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Tentative signs of an economic recovery in some of the European states most devastated by the Eurozone crisis appeared to be emerging in the latter stages of the first quarter of this year, according to Goldman Sachs.

Spain and Portugal, two countries that have teetered on the brink of economic collapse for an extended period of time, showed resurgent container and air cargo figures, albeit experiencing growth from hitherto unplumbed depths, which have led analysts to postulate that the region may be undergoing a new period of growth.

“Activity levels in Southern Europe have picked up consistently across transport markets and countries, albeit from a low base. We highlight a return to positive throughput growth in Spanish and Portuguese container ports during the first quarter, a pick-up in Spanish air cargo traffic, and improving (though still negative) year-on-year growth in Spanish and Italian toll road traffic,” noted last week’s bank report.

Statistics from Spain’s national ports authority, Puertos del Estado, present a slightly more nuanced picture, however. Total container volumes at the country’s ports in the first four months of the year were actually down 3.5% year-on-year to 4.37m teu from 5.32m teu in the first four months of last year, propelled by an 8.9% drop in transhipment volumes.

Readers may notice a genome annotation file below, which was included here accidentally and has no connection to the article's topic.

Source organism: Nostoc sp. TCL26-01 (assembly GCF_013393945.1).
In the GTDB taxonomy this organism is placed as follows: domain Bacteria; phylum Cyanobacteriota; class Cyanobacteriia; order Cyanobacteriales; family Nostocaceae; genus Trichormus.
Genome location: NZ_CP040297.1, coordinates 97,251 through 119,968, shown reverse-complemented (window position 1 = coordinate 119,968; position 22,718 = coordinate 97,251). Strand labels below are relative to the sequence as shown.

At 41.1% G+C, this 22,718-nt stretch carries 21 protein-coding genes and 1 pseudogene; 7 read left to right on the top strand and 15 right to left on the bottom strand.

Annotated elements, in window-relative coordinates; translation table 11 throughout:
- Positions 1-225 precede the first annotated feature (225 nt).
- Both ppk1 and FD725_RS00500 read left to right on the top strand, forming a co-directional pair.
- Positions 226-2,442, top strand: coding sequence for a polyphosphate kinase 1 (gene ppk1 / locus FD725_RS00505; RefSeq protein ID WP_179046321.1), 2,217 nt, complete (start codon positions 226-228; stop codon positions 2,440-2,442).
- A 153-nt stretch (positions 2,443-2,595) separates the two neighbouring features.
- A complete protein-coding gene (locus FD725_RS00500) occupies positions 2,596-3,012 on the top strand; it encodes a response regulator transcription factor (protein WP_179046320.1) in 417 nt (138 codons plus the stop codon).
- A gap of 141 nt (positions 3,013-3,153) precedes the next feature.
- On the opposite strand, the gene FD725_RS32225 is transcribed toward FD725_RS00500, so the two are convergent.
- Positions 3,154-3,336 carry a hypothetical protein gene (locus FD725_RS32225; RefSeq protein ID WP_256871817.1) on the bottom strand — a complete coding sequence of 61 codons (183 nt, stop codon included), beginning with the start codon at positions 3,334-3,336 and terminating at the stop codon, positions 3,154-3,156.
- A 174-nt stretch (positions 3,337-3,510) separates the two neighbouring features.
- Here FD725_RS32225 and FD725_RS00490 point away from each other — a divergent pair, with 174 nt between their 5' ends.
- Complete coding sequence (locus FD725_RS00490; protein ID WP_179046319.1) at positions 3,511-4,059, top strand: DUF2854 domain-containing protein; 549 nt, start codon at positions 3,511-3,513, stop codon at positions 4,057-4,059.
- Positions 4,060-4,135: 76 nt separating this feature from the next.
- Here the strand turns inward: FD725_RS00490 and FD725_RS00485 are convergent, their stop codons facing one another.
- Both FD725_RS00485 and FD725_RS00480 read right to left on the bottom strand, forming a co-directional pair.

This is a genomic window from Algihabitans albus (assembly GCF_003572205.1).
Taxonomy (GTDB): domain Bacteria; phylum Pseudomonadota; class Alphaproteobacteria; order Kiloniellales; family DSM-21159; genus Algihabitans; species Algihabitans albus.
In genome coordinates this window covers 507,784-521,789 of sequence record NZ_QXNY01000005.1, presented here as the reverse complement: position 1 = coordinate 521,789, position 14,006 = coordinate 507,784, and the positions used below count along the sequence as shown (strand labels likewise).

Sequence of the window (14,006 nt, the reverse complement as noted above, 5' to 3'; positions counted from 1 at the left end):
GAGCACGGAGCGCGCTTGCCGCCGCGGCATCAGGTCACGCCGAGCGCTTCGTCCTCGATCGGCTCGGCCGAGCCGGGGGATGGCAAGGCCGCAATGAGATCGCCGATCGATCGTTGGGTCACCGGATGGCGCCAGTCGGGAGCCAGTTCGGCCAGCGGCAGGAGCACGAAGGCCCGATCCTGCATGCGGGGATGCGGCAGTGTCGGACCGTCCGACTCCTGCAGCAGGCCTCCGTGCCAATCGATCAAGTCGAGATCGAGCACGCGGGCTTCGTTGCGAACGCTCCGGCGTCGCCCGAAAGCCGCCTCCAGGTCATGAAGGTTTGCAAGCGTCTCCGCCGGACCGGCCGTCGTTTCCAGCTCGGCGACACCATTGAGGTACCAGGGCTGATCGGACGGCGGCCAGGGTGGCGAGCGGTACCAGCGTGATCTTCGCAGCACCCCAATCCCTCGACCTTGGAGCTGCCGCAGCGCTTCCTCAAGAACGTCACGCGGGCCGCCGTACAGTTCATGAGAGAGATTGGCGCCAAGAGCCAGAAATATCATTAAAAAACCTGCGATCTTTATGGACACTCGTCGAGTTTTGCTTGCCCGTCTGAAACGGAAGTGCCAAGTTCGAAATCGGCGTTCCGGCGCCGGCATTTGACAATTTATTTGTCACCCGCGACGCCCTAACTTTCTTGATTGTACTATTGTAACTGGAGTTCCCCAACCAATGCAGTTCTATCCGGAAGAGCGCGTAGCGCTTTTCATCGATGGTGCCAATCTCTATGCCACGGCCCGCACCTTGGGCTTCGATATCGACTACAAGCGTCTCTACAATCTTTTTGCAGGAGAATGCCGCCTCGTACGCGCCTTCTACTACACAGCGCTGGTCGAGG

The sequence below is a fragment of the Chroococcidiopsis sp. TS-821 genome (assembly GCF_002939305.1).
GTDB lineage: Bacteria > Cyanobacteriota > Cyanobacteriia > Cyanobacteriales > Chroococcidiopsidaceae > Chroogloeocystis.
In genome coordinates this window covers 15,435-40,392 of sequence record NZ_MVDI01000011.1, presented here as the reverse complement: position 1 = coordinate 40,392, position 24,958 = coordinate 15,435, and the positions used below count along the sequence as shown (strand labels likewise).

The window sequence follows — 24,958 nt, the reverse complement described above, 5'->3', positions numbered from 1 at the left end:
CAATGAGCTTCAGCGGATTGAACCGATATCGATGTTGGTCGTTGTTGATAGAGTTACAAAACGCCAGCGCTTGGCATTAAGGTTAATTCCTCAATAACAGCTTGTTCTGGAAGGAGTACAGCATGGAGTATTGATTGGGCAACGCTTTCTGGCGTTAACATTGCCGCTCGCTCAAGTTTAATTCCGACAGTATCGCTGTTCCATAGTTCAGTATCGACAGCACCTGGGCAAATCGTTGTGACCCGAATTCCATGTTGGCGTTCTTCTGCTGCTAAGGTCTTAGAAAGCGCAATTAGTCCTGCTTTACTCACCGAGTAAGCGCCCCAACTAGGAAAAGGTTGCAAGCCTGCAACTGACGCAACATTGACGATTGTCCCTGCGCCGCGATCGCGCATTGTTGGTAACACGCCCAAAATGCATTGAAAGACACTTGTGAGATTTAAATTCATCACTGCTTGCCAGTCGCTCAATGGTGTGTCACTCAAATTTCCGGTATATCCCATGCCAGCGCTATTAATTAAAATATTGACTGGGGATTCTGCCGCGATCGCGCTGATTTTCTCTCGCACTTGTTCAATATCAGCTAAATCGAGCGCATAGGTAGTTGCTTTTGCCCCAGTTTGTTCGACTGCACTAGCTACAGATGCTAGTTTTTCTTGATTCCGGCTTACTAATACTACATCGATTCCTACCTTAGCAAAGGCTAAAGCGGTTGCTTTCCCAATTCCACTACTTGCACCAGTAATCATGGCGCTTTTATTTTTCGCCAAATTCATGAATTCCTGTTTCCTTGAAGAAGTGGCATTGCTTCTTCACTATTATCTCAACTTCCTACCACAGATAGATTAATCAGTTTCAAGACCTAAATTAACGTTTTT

At the same time however, its import-export gateway traffic over the period rose by 6.4% to 1.58m teu, an increase of nearly 100,000 teu over the first four months of 2012. By way of one example, the port of Barcelona said exports over its box quays in the period were 13% up year-on-year.

In Portugal, the port of Sines, controlled by Singapore operator PSA, and which counts Mediterranean Shipping Co as its largest customer, handled just over 189,000 teu for the first quarter of the year, representing growth of 54% compared with the first quarter of last year, when it handled 122,500 teu. Admittedly, these remain relatively small numbers in the absolute sense, but they do give cause for further optimism on the back of this Bloomberg report on a rebound in Portuguese exports.

In March, PSA Sines announced that it was moving ahead with the final phase of its building programme, with the construction of a final 210 metres of quay taking its overall quay length to 910 metres.

The recent traffic developments appear to have been reflected in slightly stronger freight rates, following the implementation of a peak season surcharge by carriers in the region of $500 per teu which took the Shanghai Containerised Freight Index Asia-Med rate back above the $1,000 per teu mark, and in the following week, ending last Friday, it grew further to rest at $1,222 per teu.

In contrast, the same week saw the Asia-North Europe leg drop by $40 to $558 per teu, well below break-even levels for container carriers.


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